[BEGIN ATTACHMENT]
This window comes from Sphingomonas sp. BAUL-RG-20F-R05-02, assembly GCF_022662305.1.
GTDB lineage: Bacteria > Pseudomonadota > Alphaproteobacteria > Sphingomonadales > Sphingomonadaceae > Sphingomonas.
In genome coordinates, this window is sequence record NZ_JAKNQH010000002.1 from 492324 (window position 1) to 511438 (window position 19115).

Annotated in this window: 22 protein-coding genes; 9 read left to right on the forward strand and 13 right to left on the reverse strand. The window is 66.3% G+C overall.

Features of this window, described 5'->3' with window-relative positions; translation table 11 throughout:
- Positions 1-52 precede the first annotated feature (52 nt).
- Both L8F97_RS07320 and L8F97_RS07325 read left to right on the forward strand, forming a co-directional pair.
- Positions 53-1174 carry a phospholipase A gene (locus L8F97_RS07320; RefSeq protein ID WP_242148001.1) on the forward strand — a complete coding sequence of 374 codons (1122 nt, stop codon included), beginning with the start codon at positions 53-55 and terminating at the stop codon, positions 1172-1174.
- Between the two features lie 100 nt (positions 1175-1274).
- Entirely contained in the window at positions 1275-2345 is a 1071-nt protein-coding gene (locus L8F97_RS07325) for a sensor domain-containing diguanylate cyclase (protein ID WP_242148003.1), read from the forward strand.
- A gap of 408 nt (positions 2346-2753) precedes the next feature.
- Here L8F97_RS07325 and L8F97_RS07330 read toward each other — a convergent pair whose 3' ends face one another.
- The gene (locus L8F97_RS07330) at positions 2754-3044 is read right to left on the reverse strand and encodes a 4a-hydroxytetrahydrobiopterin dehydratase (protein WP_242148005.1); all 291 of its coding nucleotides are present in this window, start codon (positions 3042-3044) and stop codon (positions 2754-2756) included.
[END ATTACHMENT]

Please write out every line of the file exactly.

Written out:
This window comes from Sphingomonas sp. BAUL-RG-20F-R05-02, assembly GCF_022662305.1.
GTDB lineage: Bacteria > Pseudomonadota > Alphaproteobacteria > Sphingomonadales > Sphingomonadaceae > Sphingomonas.
In genome coordinates, this window is sequence record NZ_JAKNQH010000002.1 from 492324 (window position 1) to 511438 (window position 19115).

Annotated in this window: 22 protein-coding genes; 9 read left to right on the forward strand and 13 right to left on the reverse strand. The window is 66.3% G+C overall.

Features of this window, described 5'->3' with window-relative positions; translation table 11 throughout:
- Positions 1-52 precede the first annotated feature (52 nt).
- Both L8F97_RS07320 and L8F97_RS07325 read left to right on the forward strand, forming a co-directional pair.
- Positions 53-1174 carry a phospholipase A gene (locus L8F97_RS07320; RefSeq protein ID WP_242148001.1) on the forward strand — a complete coding sequence of 374 codons (1122 nt, stop codon included), beginning with the start codon at positions 53-55 and terminating at the stop codon, positions 1172-1174.
- Between the two features lie 100 nt (positions 1175-1274).
- Entirely contained in the window at positions 1275-2345 is a 1071-nt protein-coding gene (locus L8F97_RS07325) for a sensor domain-containing diguanylate cyclase (protein ID WP_242148003.1), read from the forward strand.
- A gap of 408 nt (positions 2346-2753) precedes the next feature.
- Here L8F97_RS07325 and L8F97_RS07330 read toward each other — a convergent pair whose 3' ends face one another.
- The gene (locus L8F97_RS07330) at positions 2754-3044 is read right to left on the reverse strand and encodes a 4a-hydroxytetrahydrobiopterin dehydratase (protein WP_242148005.1); all 291 of its coding nucleotides are present in this window, start codon (positions 3042-3044) and stop codon (positions 2754-2756) included.